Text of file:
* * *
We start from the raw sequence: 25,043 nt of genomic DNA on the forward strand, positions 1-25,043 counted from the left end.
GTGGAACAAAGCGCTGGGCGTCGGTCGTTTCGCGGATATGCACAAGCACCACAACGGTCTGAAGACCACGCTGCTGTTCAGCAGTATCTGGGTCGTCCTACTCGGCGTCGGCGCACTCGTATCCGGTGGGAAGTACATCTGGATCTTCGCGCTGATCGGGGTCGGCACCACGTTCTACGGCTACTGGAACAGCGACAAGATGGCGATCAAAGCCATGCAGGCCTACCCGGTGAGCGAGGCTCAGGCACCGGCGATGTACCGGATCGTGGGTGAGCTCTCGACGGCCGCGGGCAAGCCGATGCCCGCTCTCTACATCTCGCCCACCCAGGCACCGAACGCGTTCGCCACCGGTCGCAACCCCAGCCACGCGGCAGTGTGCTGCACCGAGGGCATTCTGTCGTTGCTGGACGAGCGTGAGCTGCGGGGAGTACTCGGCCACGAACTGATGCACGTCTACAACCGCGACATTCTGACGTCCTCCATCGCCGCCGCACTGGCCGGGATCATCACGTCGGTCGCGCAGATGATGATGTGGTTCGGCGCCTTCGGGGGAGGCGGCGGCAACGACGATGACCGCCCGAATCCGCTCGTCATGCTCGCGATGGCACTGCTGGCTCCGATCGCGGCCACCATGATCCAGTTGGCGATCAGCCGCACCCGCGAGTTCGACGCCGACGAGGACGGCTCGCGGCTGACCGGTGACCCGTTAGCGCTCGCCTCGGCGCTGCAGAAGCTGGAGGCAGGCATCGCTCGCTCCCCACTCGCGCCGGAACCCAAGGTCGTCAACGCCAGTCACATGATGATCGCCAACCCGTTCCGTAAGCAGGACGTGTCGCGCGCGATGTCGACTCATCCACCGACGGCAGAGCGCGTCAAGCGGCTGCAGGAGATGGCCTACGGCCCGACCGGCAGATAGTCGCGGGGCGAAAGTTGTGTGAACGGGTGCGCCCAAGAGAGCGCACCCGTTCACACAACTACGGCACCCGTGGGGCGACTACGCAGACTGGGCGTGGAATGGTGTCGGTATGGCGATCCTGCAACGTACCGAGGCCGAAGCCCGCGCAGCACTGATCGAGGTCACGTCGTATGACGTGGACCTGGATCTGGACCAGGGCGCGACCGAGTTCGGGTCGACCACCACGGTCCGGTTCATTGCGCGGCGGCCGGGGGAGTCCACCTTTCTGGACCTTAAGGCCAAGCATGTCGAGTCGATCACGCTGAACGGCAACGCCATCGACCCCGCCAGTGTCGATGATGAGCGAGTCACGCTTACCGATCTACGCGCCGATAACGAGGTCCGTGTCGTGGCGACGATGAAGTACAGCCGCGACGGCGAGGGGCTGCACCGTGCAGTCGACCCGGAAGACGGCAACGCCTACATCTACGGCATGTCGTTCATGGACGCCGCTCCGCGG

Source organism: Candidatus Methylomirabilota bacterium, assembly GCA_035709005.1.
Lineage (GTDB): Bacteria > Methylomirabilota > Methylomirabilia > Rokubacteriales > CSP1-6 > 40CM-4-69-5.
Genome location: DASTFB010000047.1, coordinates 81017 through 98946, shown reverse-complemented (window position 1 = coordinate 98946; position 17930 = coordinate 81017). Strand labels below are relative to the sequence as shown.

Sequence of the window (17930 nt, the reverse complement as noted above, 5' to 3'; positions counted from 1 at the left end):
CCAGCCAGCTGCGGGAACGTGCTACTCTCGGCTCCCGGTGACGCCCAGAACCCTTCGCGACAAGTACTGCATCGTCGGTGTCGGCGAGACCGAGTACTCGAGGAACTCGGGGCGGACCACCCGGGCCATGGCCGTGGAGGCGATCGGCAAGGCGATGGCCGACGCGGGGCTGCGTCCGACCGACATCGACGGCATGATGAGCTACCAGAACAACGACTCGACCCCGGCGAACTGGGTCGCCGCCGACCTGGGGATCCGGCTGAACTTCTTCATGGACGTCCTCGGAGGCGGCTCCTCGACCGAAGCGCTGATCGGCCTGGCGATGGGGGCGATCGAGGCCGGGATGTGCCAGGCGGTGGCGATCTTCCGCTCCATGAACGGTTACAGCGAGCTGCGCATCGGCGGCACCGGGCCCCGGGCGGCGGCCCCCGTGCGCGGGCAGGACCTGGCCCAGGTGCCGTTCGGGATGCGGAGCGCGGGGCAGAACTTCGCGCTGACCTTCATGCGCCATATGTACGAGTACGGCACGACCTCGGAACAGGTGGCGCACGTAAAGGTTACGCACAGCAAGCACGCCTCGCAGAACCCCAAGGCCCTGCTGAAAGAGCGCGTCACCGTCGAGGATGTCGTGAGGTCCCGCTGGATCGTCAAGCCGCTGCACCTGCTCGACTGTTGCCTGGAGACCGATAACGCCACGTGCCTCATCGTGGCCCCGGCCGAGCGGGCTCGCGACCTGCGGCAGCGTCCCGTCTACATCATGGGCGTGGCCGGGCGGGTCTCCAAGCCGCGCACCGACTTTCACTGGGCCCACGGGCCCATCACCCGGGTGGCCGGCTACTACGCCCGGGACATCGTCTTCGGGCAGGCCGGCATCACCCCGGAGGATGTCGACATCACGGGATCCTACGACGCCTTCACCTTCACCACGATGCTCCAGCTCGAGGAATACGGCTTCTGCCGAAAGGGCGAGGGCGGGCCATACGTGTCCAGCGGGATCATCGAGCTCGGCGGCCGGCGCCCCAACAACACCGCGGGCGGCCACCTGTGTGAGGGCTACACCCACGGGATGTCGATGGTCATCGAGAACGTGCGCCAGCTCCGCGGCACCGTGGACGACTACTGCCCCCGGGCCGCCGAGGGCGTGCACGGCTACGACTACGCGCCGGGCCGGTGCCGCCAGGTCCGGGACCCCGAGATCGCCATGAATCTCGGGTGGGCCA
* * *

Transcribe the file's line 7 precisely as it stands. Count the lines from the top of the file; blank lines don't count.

CCAGCCAGCTGCGGGAACGTGCTACTCTCGGCTCCCGGTGACGCCCAGAACCCTTCGCGACAAGTACTGCATCGTCGGTGTCGGCGAGACCGAGTACTCGAGGAACTCGGGGCGGACCACCCGGGCCATGGCCGTGGAGGCGATCGGCAAGGCGATGGCCGACGCGGGGCTGCGTCCGACCGACATCGACGGCATGATGAGCTACCAGAACAACGACTCGACCCCGGCGAACTGGGTCGCCGCCGACCTGGGGATCCGGCTGAACTTCTTCATGGACGTCCTCGGAGGCGGCTCCTCGACCGAAGCGCTGATCGGCCTGGCGATGGGGGCGATCGAGGCCGGGATGTGCCAGGCGGTGGCGATCTTCCGCTCCATGAACGGTTACAGCGAGCTGCGCATCGGCGGCACCGGGCCCCGGGCGGCGGCCCCCGTGCGCGGGCAGGACCTGGCCCAGGTGCCGTTCGGGATGCGGAGCGCGGGGCAGAACTTCGCGCTGACCTTCATGCGCCATATGTACGAGTACGGCACGACCTCGGAACAGGTGGCGCACGTAAAGGTTACGCACAGCAAGCACGCCTCGCAGAACCCCAAGGCCCTGCTGAAAGAGCGCGTCACCGTCGAGGATGTCGTGAGGTCCCGCTGGATCGTCAAGCCGCTGCACCTGCTCGACTGTTGCCTGGAGACCGATAACGCCACGTGCCTCATCGTGGCCCCGGCCGAGCGGGCTCGCGACCTGCGGCAGCGTCCCGTCTACATCATGGGCGTGGCCGGGCGGGTCTCCAAGCCGCGCACCGACTTTCACTGGGCCCACGGGCCCATCACCCGGGTGGCCGGCTACTACGCCCGGGACATCGTCTTCGGGCAGGCCGGCATCACCCCGGAGGATGTCGACATCACGGGATCCTACGACGCCTTCACCTTCACCACGATGCTCCAGCTCGAGGAATACGGCTTCTGCCGAAAGGGCGAGGGCGGGCCATACGTGTCCAGCGGGATCATCGAGCTCGGCGGCCGGCGCCCCAACAACACCGCGGGCGGCCACCTGTGTGAGGGCTACACCCACGGGATGTCGATGGTCATCGAGAACGTGCGCCAGCTCCGCGGCACCGTGGACGACTACTGCCCCCGGGCCGCCGAGGGCGTGCACGGCTACGACTACGCGCCGGGCCGGTGCCGCCAGGTCCGGGACCCCGAGATCGCCATGAATCTCGGGTGGGCCA